Test: Kim ruffle top by Ose Patterns

[AD] The Kim ruffle top is a mix between a soft blouse and a boxy men’s shirt. It is from the newly established Ose patterns, a French company based in Paris. I think the top is incredibly charming and comes with the je ne sais quoi or that alluring French flair so many aspire to but find hard to grasp.

Sometimes luck comes my way. This was the case when Monty from Ose Patterns reached out and kindly asked me to collaborate with her to build an audience for her website in the English speaking part of the sewing community. After having a thorough browse through the Ose Patterns website, I agreed to help her out by making a version of one of her patterns, and for this collaboration I chose Kim, a shirt with a feminine ruffled collar with the option of long or short sleeves.

Ose Patterns is a relatively new pattern company with four patterns available so far. They have released three shirts or tops and a dress. I had a hard time choosing because they are all beautiful and versatile. I hadn’t heard about Ose before, but after trying one of the patterns I’m sure I will make more with their patterns later. The Pema dress has caught my interest in particular.

The website is packed with information in both English and French. Unfortunately I don’t understand French myself, but if you do, you have access to video instructions and podcasts with explanations of sewing techniques, tips and tricks. If you are, like me, an ignorant of the French language you still have access to thorough explanations in the English version of the instruction booklets.

Ose Patterns is aimed at the complete beginner, but each instruction starts with a summary of the necessary steps. This means that those of us with some sewing experience can navigate the process with ease, skipping to the parts you want to brush up on. This is a great feature and I loved having everything available at a glance.

The Kim top is based on a classic men’s shirt shape with a double yoke, back box pleat and no darts in the front. It is slightly oversized. The sleeves are gathered into a cuff sleeve band, and the hem is slightly curved.

The sleeves are designed to sit at the top of the shoulders, and the armsyce is quite narrow. This allows for freedom of movement although the sleeve and shoulder are relatively fitted. The ease is in the sleeve cap, so you have to be careful when inserting it to avoid wrinkles. I found it to be very well drafted with the necessary notches at the front and back.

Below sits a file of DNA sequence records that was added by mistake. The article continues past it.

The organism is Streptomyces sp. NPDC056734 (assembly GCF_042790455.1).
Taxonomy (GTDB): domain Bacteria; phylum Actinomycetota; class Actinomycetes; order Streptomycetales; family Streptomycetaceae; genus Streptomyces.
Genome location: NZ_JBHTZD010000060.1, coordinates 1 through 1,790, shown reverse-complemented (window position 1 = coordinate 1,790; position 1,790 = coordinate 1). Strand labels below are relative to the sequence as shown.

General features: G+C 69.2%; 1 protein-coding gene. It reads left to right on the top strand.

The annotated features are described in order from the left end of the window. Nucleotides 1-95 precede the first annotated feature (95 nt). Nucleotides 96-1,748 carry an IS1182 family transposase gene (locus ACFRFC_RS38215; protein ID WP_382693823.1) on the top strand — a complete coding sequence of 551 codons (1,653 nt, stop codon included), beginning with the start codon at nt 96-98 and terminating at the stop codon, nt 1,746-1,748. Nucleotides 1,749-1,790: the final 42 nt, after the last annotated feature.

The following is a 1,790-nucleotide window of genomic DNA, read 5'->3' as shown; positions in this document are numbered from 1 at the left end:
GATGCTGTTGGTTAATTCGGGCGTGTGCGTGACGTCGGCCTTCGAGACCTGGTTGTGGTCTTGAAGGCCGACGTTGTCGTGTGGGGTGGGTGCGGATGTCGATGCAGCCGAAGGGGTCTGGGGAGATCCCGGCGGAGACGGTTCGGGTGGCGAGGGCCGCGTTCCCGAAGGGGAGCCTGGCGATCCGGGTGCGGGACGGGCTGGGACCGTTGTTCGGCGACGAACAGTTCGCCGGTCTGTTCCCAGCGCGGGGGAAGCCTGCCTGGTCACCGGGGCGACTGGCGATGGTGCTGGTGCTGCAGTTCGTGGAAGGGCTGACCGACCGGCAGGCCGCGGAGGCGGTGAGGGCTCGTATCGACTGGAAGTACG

The construction is straight forward if you have made a few shirts already. If you haven’t, the instructions are designed for complete beginners and will help you through each step with thorough explanations and illustrations.

I had no challenges putting everything together. The seam allowances, 1 cm, are included in the pattern. The size chart is well suited for my body shape, and I picked size 40 accordingly. I measured the yoke pattern piece and decided I needed a broad back adjustment to make sure I had enough room in the shoulder area. I dislike intensely to feel constricted when I move my arms forward. After finishing the top I think this was a litte unnecessary, but at least I can move my arms any which way now! I made no other modifications to the pattern. Next time I might add a little to the seam allowance around the sleeve cap, shoulder and side seams and finish everything with french seams for a neater finish.

Next time I’ll be less lazy and add sufficient rows of gathering stitches to the sleeves. Can you tell I’m impatient with gathering? I always find it tedious. The result is uneven, but that’s entirely my fault.

The ruffled collar is easy to put together, and I really like how it fits around my neck. I am weary of tight fitting collars, but in this case I find it very comfortable. The small ruffle is a lovely feminine touch without being too much. Ruffles and gathers has been on trend for some time now, but many designs are very voluminous and not quite to my liking. This is all the ruffle I need, and I like it both closed and open. Having an interesting detail like this is perfect for when we eventually can return to the office and I will start wearing more jackets again.

Collaborating with Monty was a pleasure through and through, and I can recommend Ose Patterns without hesitations. Their motto is “dare to be bold” from the French verb oser (which means “to be bold”). This is very moving and I love the sentiment. Sewing your own clothes can be very liberating, and maybe it will encourage us to be more bold in other areas of our lives, too?

Pattern: Kim top by Ose Patterns
Difficulty level: Easy
Size: 40 (UK 10/12, EU38/40)
Fabric: 1.2 m cotton chambray from rainbow fashion, Oslo
Time: Half a day

Transparency: I received the pattern collection from Ose in return for a blog post and other social media engagement connected to the launch of their website in English. Fabric, time and opinions are my own. Any further engagement with the patterns is not part of the collaboration.

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